Parents must address the Elephant in the room
Being myself right handed and “straight”, it never crossed my mind that my baby son could be left-handed or gay. Being left-handed is thankfully no longer taboo but still his teacher felt she needed my permission to teach him to write with his left hand so that he wouldn’t struggle with writing. Sadly, being gay is still taboo and let’s face it, we largely leave our gay children to struggle on their own.
My son has never been one to tell or live a lie and when he was fifteen, he told us he’s gay. Did I already know? No, of course not. He had had a close female friend and never a boyfriend.
When his teacher told me that my son was left-handed, it was a surprise but not one I felt any fear or guilt about. We all know being gay is equally a fact of life. If your friend’s son was gay, you would say, “So what? That he should be happy and healthy!” But when it is your child, it is different.
My first thought – if he has never had a boyfriend, how can he know? How stupid! If he had said he fancied a girl but had never had a girlfriend; I would never have questioned his feelings so why the other way round?
By the next day, the penny had dropped. OK, my son’s gay. But then came the fears:
He is only fifteen. Finding a girlfriend would be easy but how would he ever find a boyfriend his age? I wanted him to stay safe.
His teachers praised him for his hard work and how he helped others. Would they think less of him if they knew he was gay?
He was a leader on Jewish summer camp. Would he still be trusted as a good role model?
I made the mistake of internet searching and finding those hate fuelled sites of how an “unhealthy” parent-child relationship or abuse could turn a child gay. It made me feel guilty and scared – which, of course, is how the whole taboo thing works and why the stigma lives on. (And just for the record – my son comes from a loving home where he feels he can be himself and has never been abused.)
I googled and rung “Parents of Jewish Gays and Lesbians”. Why Jewish? I may not count as being religious but we have always done Friday night and my Jewishness is where my roots belong. I needed a safe place where I could talk to like-minded souls.
Going into the first meeting of “Parents of Jewish Gays and Lesbians” was scary. My fears about anti-Semitism plus homophobia all came together –would it be safe to go?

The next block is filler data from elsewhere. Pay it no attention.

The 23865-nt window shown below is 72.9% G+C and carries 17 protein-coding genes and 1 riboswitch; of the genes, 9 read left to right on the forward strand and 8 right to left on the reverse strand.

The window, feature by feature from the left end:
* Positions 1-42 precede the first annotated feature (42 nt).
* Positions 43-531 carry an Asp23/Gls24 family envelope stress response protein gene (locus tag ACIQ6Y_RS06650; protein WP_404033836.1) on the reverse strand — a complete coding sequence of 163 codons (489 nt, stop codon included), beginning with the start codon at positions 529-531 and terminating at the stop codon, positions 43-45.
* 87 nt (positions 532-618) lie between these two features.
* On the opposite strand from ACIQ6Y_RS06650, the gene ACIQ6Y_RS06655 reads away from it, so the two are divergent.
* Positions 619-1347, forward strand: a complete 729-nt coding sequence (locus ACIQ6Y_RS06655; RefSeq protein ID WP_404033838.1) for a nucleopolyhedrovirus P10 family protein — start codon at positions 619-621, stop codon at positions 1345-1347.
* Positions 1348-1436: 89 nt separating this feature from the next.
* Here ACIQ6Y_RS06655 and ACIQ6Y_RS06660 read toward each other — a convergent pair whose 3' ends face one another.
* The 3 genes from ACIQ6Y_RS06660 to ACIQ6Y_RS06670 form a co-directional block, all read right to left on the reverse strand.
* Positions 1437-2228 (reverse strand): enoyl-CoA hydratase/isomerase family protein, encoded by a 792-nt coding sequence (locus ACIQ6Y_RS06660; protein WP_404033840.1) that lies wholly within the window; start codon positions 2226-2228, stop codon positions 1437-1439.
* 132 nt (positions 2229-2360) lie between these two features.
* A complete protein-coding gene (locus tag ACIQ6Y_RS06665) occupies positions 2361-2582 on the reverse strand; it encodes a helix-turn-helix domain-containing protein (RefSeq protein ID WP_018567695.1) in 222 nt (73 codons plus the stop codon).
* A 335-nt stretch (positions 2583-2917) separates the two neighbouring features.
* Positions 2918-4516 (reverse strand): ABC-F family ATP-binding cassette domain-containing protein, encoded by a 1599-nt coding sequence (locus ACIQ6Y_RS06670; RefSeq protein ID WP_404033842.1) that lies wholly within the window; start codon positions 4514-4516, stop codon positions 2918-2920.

And then the thought – what would they be like, these other parents? When I first went to University, I casually mentioned to a new friend that I was Jewish. She was shocked, saying “I thought you were normal!” She had never met a Jew and didn’t know what to think or fear. I suppose I had much the same sort of fear about meeting parents of gay children. Would they not be normal?
I needn’t have worried. We couldn’t have felt more welcomed. Imagine transporting a section of warm-hearted, conventional, United Synagogue members into a sitting room with tea and cake and there you have it. Or perhaps not – as there was really quite a mix of Jewish denominations. Anyway, they were normal and that was good to see.
Years later now and in my turn, I am writing this so that others know of the important work that the group does. Set up in May 1996, “Parents of Jewish Gays and Lesbians” exists to be there for all those parents who have felt they had no-one to turn to in the Jewish community for support and advice. We are not counsellors. Some parents or grandparents who phone us or come to a meeting have just learnt that their child/ grandchild is gay and want to speak to other parents confidentially about concerns or what they are finding difficult to deal with.
What would you do if one of your children looked you in the face and told you he/she was lesbian or gay?
“How are we going to cope with this?”
“What do we need to say or do for our child’s happiness and health?”
“Should I send my child to a Jewish school if he/she may be gay?”
“How can we tell our family and friends -and how will they react to this news?”
“I am active in the synagogue community and would love to be truthful, but dare I?”
We aim to be a voice in the Jewish community to bring love and understanding to bear on “the Elephant in the room”. Whether you would like an understanding ear or feel positive about the situation and ready to give support to others, do please get in touch.
You can phone in confidence Alison on 0780 6636089 for London or Elaine on 07903 768918 for Leeds/ Manchester or email us at firstname.lastname@example.org.
How we treat our gay children isn’t fair.
We all want for our children to feel loved, accepted and perhaps one day know the joy and fulfilment of being in a loving relationship.
We need to talk about the Elephant in the room.
From London Jewish News 19 June 1998
“The love learning to speak its name”
Katrin Levy hears of a group of parents trying to come to terms with the homosexuality of their children